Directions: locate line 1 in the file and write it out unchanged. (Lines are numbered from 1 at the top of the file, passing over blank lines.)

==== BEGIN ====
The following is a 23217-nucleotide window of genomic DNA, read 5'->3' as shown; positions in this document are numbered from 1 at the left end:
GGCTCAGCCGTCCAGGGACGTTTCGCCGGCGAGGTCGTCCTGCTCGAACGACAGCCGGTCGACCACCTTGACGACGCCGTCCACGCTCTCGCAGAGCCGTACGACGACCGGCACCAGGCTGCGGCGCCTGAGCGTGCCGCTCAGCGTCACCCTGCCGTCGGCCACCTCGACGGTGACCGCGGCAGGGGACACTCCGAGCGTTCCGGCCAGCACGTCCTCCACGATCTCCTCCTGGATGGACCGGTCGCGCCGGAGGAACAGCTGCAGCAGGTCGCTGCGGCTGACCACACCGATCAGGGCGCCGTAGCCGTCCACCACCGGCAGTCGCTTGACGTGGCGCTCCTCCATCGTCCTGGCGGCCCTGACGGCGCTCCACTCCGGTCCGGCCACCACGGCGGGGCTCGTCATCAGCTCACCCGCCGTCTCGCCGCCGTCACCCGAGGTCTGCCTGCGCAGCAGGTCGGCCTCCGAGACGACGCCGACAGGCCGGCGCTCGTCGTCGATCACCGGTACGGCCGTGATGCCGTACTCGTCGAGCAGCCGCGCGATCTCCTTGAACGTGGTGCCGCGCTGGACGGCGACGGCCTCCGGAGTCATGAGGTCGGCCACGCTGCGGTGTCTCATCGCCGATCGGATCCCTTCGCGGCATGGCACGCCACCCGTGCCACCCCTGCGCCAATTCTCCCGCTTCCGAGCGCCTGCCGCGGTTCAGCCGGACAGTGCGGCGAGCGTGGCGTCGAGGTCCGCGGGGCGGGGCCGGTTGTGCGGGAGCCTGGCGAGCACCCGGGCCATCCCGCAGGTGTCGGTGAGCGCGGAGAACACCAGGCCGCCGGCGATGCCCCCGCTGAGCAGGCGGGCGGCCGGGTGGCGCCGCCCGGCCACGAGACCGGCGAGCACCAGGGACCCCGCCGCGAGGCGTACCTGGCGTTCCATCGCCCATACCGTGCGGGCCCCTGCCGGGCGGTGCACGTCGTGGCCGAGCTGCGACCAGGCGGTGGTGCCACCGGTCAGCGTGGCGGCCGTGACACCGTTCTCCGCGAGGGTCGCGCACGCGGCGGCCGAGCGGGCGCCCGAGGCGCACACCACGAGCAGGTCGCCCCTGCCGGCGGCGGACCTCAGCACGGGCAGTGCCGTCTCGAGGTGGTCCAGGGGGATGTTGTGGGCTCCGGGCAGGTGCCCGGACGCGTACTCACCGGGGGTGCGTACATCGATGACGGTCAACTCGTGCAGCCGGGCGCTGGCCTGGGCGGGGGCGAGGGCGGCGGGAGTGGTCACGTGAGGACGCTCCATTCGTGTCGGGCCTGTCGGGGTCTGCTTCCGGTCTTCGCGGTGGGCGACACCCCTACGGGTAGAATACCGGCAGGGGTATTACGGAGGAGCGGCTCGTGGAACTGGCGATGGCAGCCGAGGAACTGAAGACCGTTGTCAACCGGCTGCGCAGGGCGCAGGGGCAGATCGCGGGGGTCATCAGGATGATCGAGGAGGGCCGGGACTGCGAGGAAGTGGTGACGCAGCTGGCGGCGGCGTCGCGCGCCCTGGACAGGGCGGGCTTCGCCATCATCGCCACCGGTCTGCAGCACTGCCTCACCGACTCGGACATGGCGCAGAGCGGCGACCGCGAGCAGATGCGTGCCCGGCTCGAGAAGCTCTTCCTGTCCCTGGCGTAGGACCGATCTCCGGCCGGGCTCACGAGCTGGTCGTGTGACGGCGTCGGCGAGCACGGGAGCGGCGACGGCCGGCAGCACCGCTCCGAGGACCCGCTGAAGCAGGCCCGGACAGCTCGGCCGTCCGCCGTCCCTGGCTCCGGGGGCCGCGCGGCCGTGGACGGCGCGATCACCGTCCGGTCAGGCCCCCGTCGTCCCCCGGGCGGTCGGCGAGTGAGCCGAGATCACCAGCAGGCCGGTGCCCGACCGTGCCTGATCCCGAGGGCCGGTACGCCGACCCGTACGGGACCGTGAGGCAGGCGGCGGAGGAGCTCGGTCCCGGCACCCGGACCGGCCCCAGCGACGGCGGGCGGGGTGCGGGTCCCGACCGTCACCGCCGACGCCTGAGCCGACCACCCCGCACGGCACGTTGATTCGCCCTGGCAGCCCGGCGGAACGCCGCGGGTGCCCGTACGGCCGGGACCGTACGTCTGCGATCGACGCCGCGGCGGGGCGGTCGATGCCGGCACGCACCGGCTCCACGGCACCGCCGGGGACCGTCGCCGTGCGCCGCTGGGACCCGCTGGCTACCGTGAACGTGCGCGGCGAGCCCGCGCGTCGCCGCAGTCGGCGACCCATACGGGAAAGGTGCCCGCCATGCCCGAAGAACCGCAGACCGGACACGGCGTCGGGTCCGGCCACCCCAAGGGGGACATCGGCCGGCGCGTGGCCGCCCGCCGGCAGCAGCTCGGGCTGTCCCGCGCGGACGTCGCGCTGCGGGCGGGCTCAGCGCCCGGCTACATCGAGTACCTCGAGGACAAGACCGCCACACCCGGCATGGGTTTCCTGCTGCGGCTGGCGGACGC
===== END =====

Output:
The following is a 23217-nucleotide window of genomic DNA, read 5'->3' as shown; positions in this document are numbered from 1 at the left end: